Posted by P. Bingham on August 30, 1998 at 15:42:13:
In response to Fevers: Shaved Heads, etc., written by SuzanneR on August 30, 1998 at 14:14:21
"An odour of camphor and burnt vinegar warned me when I came near the fever room..." They must've thought that illness could be spread by odors.
Yes, this was a treatment that was there somewhere in my head but would not make any appearance. The camphor was very common and for more than its smelling properties, as it helped the patient to breath better. The typhus fever inhibited breathing as well as sporting a high fever, and so would have been common in a typhoid fever room. Vinegar too, was often used and also rubbed against the skin just as water. The smell had something to do with rousing the patient from delirium, though I'm sure it also had something to do with keeping the illness from spreading.
] The head shaving sounds familiar to me too, but I can't place it. I keep thinking it's a children's story in which the little girl had to have her head shaved, and then her hair grows back in delightful curls. I wish I could remember.
It sounds rather romantic to me too. I was thinking along the very same thought, which was why I immediately thought of Elizabeth Taylor in Jane Eyre and her dark curls.
] Anyway, might they have shaved the feverish person's head to provide a cooling effect?
That would seem likely to me. As it has long been traditionally thought that heat escapes from the feet and head. I just don't know how long that has been an assumption. So I am a little inclined to believe that it has something to do with those "humors" that the captain had gone over so well some time ago. They are tucked away in the archives.
]I'm reading book 10 of O'Brian's Jack Aubrey series and have just come across s feverish patient. She is the victim of a botched abortion and Maturin is faced with saving her life. Patricia: what is this series? Sounds interesting.]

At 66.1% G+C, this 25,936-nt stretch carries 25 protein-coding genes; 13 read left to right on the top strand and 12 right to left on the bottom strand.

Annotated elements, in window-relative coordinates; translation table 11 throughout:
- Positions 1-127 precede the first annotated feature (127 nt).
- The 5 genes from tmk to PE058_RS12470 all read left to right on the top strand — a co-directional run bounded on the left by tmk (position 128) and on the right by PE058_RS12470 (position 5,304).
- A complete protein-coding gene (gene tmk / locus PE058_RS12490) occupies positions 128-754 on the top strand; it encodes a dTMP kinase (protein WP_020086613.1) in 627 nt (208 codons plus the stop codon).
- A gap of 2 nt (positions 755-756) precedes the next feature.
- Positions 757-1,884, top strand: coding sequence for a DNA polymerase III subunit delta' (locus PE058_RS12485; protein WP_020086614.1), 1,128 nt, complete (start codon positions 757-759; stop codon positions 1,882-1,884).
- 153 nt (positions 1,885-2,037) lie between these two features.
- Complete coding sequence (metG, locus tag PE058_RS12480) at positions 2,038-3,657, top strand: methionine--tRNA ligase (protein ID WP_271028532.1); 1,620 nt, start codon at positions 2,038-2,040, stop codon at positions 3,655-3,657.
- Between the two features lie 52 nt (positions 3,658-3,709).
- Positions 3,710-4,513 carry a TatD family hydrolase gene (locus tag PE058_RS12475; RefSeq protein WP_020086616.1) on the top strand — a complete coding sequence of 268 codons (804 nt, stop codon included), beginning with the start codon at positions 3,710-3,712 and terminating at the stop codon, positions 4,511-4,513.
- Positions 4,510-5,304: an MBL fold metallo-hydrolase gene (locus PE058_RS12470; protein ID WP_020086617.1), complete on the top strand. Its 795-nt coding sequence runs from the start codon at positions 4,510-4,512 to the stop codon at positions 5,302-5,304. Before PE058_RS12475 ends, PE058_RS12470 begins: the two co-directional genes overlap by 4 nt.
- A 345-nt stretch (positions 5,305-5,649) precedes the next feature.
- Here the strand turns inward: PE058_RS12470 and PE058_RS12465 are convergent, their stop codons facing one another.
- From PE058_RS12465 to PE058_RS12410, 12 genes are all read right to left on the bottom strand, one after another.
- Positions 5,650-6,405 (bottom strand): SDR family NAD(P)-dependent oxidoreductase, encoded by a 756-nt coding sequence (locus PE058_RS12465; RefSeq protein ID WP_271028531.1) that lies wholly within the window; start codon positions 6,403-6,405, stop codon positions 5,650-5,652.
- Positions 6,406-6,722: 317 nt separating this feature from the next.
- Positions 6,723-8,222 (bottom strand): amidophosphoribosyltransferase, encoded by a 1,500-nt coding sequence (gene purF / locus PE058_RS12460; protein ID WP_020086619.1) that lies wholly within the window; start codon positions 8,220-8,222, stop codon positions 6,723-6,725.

A wonderful series of books by Patrick O'Brian, I think there are some 17 or 18 books in the series. I've managed to get to book 10. The books are about the relationship between a Captain in the British Navy (Jack Aubrey) and a physician who is actually a spy for the British (Steven Maturin). The period is our own beloved Napoleonic Wars. If you are not overly familiar with period Naval terms, it can be very difficult reading at times. But once you get the hang of it, you'll not put the book down until the last page and you'll be heading for the bookstore (ah...bookserve) to buy the next book. Both of these characters have endearing querks that keep you entertained, not to mention the brilliant battle scenes that were inspired by real battles and real people. I can go on and on and so can a number of other Pemberley neighbors... They are dying to say something right now which is why I feel so guilty for beating them to it!
- Shaved heads and the Humors: I found a quote SuzanneR 01:19:34 9/02/98 (1)
- very good detective work! (nfm) P. Bingham 03:28:39 9/02/98 (0)
- One more question (and thanks for the info about Aubrey series) SuzanneR 18:23:30 8/31/98 (11)
- Vinegar Caroline 16:59:05 9/01/98 (10)
- Vinegar & Jack & Jill Patricia Bingham 23:58:21 9/04/98 (2)
- Proof Ken 15:11:42 9/02/98 (0)
- Thank you, Caroline. Those archived posts were fun to read NFM SuzanneR 01:28:43 9/02/98 (0)
- burning vinegar P. Bingham 18:34:16 9/01/98 (4)
- one for sure and a guess Constanza 17:01:26 8/31/98 (1)
- Egad--that's it!! SuzanneR 18:32:30 8/31/98 (0)
- Heads Up Ken 07:47:38 8/31/98 (3)
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